Moana has also faced criticisms from Indigenous Hawaiians for white people telling the stories of Indigenous peoples. While Taika Waititi wrote the film’s initial draft, the credited directors and writers are all white people. As Tina Ngata writes at Civil Beat, Disney is participating in “colonial subversion of storytelling as a statement of diversity”:

“While they are celebrated for presenting a protagonist who will ‘not put up with mansplaining,’ Disney is patently ignoring the fact that this entire film is an act of whitesplaining.”

Anne Keala Kelly at Indian Country Today Media Network also criticizes Disney and Moana for “mining” Indigenous Hawaiian culture for profit:

“Most Indigenous peoples under U.S. control, certainly Hawaiians, have yet to carve out a meaningful space to represent ourselves, what we value, and our reality in mass media and film largely because America’s master narrative relies on our subjugation. […] The cultural imperialism of Disney mirrors the military imperialism of the United States and the other industries it uses to erase our Indigenous belonging…”

The controversies Moana has faced, even before the film has even been released for wide audiences, demonstrates how Lilo & Stitch is by no means an anomaly in terms of its complex relationship with race and representing Indigenous peoples. There are moments where Lilo & Stitch offers a profound counterpoint to mainstream narratives about Hawai’i and Indigenous Hawaiian people. There are also ways in which the desire to make money keeps the film away from making more direct or explicit statements about these issues. While it’s imperative to critique racist, colonialist, and white supremacist narratives, tropes, and representations, simply trying to look at Lilo & Stitch (or any film), and trying to determine if it’s good or bad in terms of its representations of race and Indigenous peoples overlooks the complicated cultural space these films occupy.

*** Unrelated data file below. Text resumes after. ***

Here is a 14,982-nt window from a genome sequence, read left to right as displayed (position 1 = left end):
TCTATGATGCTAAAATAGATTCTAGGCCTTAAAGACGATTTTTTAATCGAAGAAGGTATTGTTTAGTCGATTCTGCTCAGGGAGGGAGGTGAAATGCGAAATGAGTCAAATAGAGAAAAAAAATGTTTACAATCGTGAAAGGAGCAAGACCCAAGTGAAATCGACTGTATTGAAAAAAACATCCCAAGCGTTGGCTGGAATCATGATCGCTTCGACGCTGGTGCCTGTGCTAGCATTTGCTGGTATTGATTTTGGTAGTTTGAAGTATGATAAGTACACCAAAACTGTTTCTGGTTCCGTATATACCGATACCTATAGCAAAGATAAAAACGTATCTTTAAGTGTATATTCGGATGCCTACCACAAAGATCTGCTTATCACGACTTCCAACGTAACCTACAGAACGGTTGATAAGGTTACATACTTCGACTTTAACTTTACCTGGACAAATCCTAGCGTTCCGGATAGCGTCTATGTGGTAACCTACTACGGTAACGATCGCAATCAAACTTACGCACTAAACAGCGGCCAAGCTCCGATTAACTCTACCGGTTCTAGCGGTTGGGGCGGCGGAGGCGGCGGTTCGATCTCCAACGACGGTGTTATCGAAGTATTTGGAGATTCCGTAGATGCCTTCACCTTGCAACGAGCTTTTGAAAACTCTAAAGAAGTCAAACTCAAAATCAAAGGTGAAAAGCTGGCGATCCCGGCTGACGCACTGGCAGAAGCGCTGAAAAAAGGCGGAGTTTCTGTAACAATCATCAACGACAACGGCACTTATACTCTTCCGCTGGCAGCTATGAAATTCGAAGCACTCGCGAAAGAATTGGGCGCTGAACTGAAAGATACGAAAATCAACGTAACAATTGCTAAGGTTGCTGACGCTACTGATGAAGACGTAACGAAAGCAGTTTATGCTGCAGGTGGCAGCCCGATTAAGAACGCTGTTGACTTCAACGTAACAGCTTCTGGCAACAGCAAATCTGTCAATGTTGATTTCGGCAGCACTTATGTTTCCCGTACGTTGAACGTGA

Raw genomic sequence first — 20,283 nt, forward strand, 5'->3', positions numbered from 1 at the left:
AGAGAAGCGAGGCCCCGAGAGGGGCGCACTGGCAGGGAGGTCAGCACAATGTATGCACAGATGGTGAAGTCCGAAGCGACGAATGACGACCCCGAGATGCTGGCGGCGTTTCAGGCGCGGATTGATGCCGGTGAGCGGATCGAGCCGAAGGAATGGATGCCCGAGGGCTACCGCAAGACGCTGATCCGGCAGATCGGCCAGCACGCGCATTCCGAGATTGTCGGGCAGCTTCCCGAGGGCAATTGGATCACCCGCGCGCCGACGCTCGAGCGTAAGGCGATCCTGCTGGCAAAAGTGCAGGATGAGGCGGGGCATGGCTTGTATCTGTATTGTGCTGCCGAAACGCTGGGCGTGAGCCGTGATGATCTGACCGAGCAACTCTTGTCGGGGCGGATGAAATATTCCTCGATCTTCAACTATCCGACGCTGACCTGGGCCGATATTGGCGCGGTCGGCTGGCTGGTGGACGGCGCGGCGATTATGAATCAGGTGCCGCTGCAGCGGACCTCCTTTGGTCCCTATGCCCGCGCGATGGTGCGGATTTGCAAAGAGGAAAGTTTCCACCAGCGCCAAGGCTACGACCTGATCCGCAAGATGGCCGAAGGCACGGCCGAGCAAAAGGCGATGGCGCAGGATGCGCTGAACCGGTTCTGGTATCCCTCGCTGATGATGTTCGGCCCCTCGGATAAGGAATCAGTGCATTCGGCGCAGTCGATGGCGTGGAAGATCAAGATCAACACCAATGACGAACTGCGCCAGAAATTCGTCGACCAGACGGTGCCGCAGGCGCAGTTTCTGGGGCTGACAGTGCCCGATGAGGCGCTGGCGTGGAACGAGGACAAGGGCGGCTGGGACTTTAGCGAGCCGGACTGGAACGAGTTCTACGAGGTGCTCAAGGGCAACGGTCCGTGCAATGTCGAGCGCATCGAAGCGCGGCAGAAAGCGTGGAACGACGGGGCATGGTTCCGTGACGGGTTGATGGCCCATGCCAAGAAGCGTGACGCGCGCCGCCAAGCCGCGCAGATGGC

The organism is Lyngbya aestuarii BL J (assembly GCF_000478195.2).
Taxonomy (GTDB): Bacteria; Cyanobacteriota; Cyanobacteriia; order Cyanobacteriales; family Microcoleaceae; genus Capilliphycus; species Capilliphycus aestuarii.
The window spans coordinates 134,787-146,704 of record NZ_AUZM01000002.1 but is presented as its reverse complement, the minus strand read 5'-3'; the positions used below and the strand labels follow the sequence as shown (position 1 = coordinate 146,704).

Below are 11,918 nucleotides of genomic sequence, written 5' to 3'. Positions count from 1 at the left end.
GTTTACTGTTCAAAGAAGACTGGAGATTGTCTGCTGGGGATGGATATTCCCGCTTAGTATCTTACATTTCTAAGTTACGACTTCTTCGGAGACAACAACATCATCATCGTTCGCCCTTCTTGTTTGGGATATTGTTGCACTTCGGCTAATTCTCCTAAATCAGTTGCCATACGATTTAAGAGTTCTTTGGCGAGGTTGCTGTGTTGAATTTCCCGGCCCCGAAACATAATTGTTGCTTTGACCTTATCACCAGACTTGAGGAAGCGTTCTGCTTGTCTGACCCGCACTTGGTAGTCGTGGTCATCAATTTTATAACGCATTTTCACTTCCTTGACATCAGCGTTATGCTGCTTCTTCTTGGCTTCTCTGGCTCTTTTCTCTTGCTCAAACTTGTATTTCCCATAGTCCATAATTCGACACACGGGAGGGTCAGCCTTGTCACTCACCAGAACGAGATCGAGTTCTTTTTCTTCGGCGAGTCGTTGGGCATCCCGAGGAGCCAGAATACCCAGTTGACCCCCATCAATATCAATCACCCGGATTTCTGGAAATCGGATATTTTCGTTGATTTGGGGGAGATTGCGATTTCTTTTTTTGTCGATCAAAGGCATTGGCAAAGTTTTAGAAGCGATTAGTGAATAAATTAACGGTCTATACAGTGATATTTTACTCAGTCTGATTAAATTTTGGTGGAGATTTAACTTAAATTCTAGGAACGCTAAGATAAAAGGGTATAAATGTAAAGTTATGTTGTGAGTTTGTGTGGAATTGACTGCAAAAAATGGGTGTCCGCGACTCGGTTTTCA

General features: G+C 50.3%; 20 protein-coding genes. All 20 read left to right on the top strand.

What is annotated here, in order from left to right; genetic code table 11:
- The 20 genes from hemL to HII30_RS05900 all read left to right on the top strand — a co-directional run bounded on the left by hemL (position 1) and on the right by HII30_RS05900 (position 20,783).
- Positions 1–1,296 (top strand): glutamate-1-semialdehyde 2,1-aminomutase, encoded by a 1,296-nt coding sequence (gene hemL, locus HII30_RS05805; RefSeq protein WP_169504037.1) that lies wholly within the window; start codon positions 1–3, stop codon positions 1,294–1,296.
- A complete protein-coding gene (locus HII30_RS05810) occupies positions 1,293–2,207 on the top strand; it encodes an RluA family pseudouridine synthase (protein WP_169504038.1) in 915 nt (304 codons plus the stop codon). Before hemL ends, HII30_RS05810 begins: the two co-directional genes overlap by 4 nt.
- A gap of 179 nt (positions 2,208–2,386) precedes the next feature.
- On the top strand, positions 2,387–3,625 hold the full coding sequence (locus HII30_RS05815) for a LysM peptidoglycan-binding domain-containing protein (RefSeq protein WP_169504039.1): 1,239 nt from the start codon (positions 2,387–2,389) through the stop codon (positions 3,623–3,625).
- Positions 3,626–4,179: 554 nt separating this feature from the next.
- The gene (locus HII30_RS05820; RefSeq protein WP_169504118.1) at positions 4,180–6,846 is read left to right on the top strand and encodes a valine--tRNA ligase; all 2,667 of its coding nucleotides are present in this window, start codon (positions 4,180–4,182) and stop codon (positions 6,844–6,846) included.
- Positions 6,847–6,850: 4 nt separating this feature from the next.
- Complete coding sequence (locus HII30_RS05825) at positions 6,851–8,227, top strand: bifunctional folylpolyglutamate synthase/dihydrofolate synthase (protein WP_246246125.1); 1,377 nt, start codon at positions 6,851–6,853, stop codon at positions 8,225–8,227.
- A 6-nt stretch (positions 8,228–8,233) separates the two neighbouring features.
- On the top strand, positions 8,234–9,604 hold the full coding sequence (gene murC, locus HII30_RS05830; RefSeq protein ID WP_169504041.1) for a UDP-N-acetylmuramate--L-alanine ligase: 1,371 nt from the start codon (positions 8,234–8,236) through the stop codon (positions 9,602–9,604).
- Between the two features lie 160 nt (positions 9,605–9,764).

Unilaterally praising a film like Lilo & Stitch as being a pinnacle of “good” Indigenous representation ignores its significant flaws, and the flaws of the Disney company as a whole; just as completely dismissing the film overlooks the ways in which it can be used as a vehicle for positive change. As with most films, Lilo & Stitch occupies a more tenuous middle ground — a space of conflict and tension that must be acknowledged and explored, not overlooked in favor of either/or categorizations. Upcoming films like Moana deserve similar treatment.


Emma Casley is a Brooklyn-based film writer. She recently participated in the New York Film Festival’s Critics Academy and currently interns at the Metrograph. She can be found wandering the streets for good coffee and also on Twitter @EmmaLCasley.